In sending her some violets from the mass of flowers sent to the Senate Chamber for the services in honor of Senator Sumner held there, he wrote:
I woke at half past two this morning after bad dreams, feverish and restless, and longing for you and for Baby Constance, who has grown so tenderly in my heart. Much of our united lives came back to me, incidents forgotten, songs you sung to Ruth in winter midnights in the little back room up-stairs so long ago; looks, caresses ; painful, sad regrets for the injuries inflicted upon your love by my indifference and coldness and unkindness; wonder that your love had not ebbed away from me and left me stranded in misery forever; hopes that we might not either be left long upon this desolate earth to mourn the other's loss. Oh, my darling! my heart cries out for you and will not be comforted. You must never forsake me, here or hereafter. If you go before me to the undiscovered country, guard me, and wait for me. If I precede you, search for me till you find me, with entreaties and importunities that will permit no denial, but will rescue me, though ages intervene, from the profoundest abyss.
Ingalls wrote his wife full descriptions of his journeys, detailing the most minute and unimportant incidents. It gave him pleasure to be intrusted with shopping commissions, his discriminating taste enabling him to execute them to her satisfaction. An example of these traits is shown in the following letter:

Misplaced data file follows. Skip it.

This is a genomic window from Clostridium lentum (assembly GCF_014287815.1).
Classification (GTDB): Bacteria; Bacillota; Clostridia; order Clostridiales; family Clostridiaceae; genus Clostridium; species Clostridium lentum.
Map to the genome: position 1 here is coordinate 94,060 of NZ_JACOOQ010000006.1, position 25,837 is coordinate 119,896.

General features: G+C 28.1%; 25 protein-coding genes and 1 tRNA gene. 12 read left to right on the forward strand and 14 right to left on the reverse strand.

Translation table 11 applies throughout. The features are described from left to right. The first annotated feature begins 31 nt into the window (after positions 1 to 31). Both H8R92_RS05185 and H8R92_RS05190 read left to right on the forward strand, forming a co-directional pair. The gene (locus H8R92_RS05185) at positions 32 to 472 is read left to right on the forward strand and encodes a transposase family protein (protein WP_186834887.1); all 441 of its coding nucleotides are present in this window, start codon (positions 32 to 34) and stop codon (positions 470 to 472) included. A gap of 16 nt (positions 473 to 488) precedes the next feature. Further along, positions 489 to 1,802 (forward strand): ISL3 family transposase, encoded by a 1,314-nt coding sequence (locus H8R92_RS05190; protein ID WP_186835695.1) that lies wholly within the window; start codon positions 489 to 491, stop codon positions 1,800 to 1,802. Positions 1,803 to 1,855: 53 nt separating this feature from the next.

Gov. Harvey met me at the depot, wanting to see me on some matters of business, and ostensibly bound to visit some friends in “Trenton, Mo.", but on my suggestion that he had better go to Washington, he said he would deliberate till we reached Kansas City, where he informed me he had concluded to go. I have no doubt he intended to go all the time, and that he started out with that purpose, but thought he would conceal it from me and make it appear like an extemporaneous hasty movement made on my suggestion. I did not attempt to undeceive him. Nothing keeps a man so well satisfied with himself as the belief that all his little games succeed without being detected by anyone. He went down on the “North Missouri”, while we continued on the Missouri Pacific, reaching St. Louis without adventure Thursday morning. Tough was with me, and after breakfast at the “Planters" we crossed the river in the early sunrise and were soon rolling over the prairies of Illinois at the rate of twenty-five miles per hour. The day was cold and cloudy with occasional showers. The season is fully as backward through the whole country as in Kansas. Many fields were unploughed, and in others the grain was yellow, sparse and starved, as though it had passed a troublesome winter. The trees had hardly budded, and the forest looked as gloomy and black as in January. Thursday night at nine we were in Cincinnati. The train did not move till 11:10, and we walked up to the new "Grand Hotel", and looked through its marble corridors. A sudden shower drove me to the depot; and as soon as the sleeper was on the track, I went to bed and slept well till we reached Parkersburg the